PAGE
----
Before it gets REALLY cold, it snows in Ulaanbaatar, the capital of Mongolia

4 weeks in Ulaanbaatar, Mongolia

I’m writing this from ‘my’ apartment in UlaanBaatar, the capital city of Mongolia. I’ve been here a few days over 4 weeks, and plan to be here for another 4 weeks.

How I came to be in Mongolia goes something like this;

The (English — he used to teach in a school somewhere around near where I live in London) headteacher of The English School of Mongolia contacted me and asked if I’d be interested in / able to help bring the schools contemporary adaptation of Tchaikovsky’s opera Eugene Onegin to London sometime around June of next year. We discussed it for a while through email. He then told me he’d be in London (during the school summer holidays) and suggested we meet.

We met at a hotel in the centre of London. He put 2 ideas to me; come out here “for a bit” (“how long a bit?” I inquired. ‘About 2 months, from late Oct to the end of term’ he responded) and work at the school, or help from London — both with a financial reward for me.

The invitation to come out here was a shock — after I left the hotel I was in something of a daze and after a few minutes walking I stood in Piccadilly just thinking. After I’d made my way home, told my dad, explored the idea and my concerns with him, my mum and some close friends, I thought about it for the rest of the week and then said “yes please”.

I was asked to help with the musical aspects of a few events at the school.

I’ve also been trying to teach a small (8) class of GCSE music students as well as providing cover for other lessons when required. I never thought of myself as a (classroom) Teacher — although I applied for a PGCE in secondary music around 2007 — and didn’t get a place.

The first few weeks were very challenging — I wanted to come back more than a few times. Working For someone (8 am — 4 pm), not knowing much of the language (I’ve been complimented on my pronunciation of ‘thank you’), my perceived lack of self-confidence. I felt very homesick — family / friends / food / home (what I now think of as) luxuries like being able to go into the garden, cycle into e.g. Kingston, watch TV or go to the 24 hour Tesco…

The temperature (outside) hasn’t been above freezing (too cold outside; too hot inside), snow and ice make it difficult to get around. Dad lent me his ‘Russian’ coat which is quite heavy / warm. I’ve been wearing a t-shirt, shirt, jumper, suit jacket and coat, dads hat, and scarf when necessary, on top on my walk to the school in the mornings. Thermal socks & shoes, long-johns and suit trousers on the bottom. Adjusting to the 7 am rise from the freedom of getting up when I wish is taking some effort. I have to leave by around 07.30 to get to the school for 8. It’s been as cold as minus 23 during that walk so far and I’m expecting it to get colder.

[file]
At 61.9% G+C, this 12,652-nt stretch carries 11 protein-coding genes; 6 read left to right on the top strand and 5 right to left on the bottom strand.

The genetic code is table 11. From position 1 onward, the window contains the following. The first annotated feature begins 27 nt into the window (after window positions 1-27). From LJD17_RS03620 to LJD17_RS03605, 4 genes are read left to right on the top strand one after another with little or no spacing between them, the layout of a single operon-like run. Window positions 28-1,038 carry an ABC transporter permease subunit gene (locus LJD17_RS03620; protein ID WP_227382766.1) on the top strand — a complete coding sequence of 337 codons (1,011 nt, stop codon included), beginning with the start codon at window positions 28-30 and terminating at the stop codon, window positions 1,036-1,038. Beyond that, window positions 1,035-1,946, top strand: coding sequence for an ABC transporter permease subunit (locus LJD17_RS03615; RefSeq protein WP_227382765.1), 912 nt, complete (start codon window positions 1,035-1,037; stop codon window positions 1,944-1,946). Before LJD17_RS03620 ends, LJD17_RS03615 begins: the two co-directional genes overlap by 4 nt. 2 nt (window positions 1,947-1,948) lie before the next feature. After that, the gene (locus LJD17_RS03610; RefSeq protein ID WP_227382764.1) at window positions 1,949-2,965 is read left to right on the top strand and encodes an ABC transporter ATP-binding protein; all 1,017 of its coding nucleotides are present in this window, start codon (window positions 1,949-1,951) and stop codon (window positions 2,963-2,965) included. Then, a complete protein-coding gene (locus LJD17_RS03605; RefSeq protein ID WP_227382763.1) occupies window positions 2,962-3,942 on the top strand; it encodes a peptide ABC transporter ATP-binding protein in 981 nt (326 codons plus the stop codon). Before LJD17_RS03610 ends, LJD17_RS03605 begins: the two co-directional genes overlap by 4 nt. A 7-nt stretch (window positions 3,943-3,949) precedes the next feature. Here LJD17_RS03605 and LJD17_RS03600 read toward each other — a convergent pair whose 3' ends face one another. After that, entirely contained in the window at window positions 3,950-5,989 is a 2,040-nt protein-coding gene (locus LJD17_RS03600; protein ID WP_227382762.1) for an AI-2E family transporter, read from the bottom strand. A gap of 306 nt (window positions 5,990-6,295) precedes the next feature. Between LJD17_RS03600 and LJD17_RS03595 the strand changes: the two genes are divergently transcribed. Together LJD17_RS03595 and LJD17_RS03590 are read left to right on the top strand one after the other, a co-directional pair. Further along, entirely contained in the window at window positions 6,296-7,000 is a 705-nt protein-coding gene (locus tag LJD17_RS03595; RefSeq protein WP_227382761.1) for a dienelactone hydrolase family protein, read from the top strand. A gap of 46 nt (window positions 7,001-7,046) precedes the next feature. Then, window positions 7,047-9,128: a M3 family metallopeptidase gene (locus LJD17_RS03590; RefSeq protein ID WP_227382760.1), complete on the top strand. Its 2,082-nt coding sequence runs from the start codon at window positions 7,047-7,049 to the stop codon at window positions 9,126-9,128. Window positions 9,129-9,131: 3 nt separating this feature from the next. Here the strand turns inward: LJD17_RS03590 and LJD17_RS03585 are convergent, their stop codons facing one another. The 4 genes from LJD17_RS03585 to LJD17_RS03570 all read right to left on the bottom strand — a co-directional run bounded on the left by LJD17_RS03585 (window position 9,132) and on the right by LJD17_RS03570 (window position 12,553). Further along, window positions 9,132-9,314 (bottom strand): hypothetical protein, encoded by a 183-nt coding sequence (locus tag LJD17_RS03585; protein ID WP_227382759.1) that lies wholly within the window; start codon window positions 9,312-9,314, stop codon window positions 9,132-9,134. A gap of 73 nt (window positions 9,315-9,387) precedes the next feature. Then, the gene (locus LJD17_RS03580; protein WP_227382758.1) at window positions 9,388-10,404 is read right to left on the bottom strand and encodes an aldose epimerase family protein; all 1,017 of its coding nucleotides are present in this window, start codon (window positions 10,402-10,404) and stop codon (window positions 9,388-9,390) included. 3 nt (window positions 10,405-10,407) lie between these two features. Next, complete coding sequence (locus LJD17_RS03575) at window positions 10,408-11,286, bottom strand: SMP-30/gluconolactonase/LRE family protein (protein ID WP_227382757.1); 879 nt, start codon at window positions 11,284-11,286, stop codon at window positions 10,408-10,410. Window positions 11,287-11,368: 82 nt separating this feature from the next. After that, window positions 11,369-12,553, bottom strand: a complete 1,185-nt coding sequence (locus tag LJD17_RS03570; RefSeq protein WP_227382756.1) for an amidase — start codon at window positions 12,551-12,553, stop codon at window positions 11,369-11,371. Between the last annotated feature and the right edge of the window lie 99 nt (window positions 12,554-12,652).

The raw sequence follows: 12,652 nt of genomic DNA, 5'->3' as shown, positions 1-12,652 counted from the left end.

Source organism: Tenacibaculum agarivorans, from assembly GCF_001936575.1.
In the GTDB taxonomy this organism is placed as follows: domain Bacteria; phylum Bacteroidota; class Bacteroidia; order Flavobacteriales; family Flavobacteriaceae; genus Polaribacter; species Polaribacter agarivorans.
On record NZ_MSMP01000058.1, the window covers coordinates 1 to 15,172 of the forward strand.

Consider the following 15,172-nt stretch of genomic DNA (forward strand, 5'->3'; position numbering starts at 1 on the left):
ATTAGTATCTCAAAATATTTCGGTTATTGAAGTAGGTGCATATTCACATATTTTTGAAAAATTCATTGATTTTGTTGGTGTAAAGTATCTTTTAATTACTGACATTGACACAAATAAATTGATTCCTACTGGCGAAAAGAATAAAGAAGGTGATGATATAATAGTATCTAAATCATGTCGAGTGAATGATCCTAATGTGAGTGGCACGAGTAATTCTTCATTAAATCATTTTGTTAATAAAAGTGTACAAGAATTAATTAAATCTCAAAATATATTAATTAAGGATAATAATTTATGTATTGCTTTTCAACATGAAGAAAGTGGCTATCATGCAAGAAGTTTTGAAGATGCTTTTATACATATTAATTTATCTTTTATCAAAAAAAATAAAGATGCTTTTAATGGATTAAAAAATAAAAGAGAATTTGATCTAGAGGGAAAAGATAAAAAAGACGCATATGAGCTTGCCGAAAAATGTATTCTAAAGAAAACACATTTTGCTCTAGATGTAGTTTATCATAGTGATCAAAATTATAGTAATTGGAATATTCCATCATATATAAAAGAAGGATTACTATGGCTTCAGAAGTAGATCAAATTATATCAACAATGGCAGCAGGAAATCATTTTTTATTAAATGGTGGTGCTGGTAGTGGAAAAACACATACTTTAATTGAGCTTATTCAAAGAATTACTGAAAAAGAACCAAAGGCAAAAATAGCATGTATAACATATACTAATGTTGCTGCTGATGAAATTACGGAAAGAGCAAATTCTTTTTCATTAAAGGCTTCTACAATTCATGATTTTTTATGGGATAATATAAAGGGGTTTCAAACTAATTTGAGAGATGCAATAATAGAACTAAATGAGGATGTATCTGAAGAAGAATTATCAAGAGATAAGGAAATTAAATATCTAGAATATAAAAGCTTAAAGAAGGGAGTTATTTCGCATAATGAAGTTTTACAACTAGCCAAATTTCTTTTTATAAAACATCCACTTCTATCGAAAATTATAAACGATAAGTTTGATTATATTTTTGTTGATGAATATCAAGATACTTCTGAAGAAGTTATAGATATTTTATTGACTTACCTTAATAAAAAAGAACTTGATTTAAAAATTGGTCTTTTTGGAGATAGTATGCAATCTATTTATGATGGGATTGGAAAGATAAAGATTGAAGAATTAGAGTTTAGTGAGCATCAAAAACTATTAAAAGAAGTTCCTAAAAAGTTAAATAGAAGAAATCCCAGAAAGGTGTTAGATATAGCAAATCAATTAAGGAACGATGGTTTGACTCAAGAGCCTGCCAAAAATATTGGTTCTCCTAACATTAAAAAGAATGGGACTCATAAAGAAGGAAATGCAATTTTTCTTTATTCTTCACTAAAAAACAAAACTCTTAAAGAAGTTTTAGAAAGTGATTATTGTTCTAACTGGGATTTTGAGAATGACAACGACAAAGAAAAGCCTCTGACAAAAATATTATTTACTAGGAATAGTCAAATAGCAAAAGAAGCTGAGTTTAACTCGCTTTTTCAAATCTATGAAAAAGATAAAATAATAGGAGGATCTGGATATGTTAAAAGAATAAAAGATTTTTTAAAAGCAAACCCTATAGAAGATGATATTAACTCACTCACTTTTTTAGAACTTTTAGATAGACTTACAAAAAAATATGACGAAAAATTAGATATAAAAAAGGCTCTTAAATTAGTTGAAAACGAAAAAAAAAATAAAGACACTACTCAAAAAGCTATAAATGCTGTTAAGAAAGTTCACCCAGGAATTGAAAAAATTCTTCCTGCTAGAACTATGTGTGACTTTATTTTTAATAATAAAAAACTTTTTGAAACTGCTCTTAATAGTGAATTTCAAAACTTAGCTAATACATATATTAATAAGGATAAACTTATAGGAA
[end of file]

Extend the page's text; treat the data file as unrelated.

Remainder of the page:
The headteachers wife-and-school/biz-partner asked me how I was doing a week or 2 ago and I told her I was struggling r.e. food, adjusting to the Work schedule after having been unemployed for most of the last 7 years (which I think was a shock to her). Then the head asked me a few days/week later what I wanted to do. He asked if I’d rather be at home, and offered to help me get back. I told him there was a part of me that would rather be at home but that I wanted to complete the term [16th December] as per his invitation/our agreement. So I’m planning to be back in London around the 17th/18th Dec.

2 of the other teachers — both of whom speak fluent English; one Brit who has spent much of his life in Asia, and another who I think is of African heritage, who work at the school live in the same block as me so we sometimes walk to / from school together depending on whether we leave at the same time; It’s nice to have the company.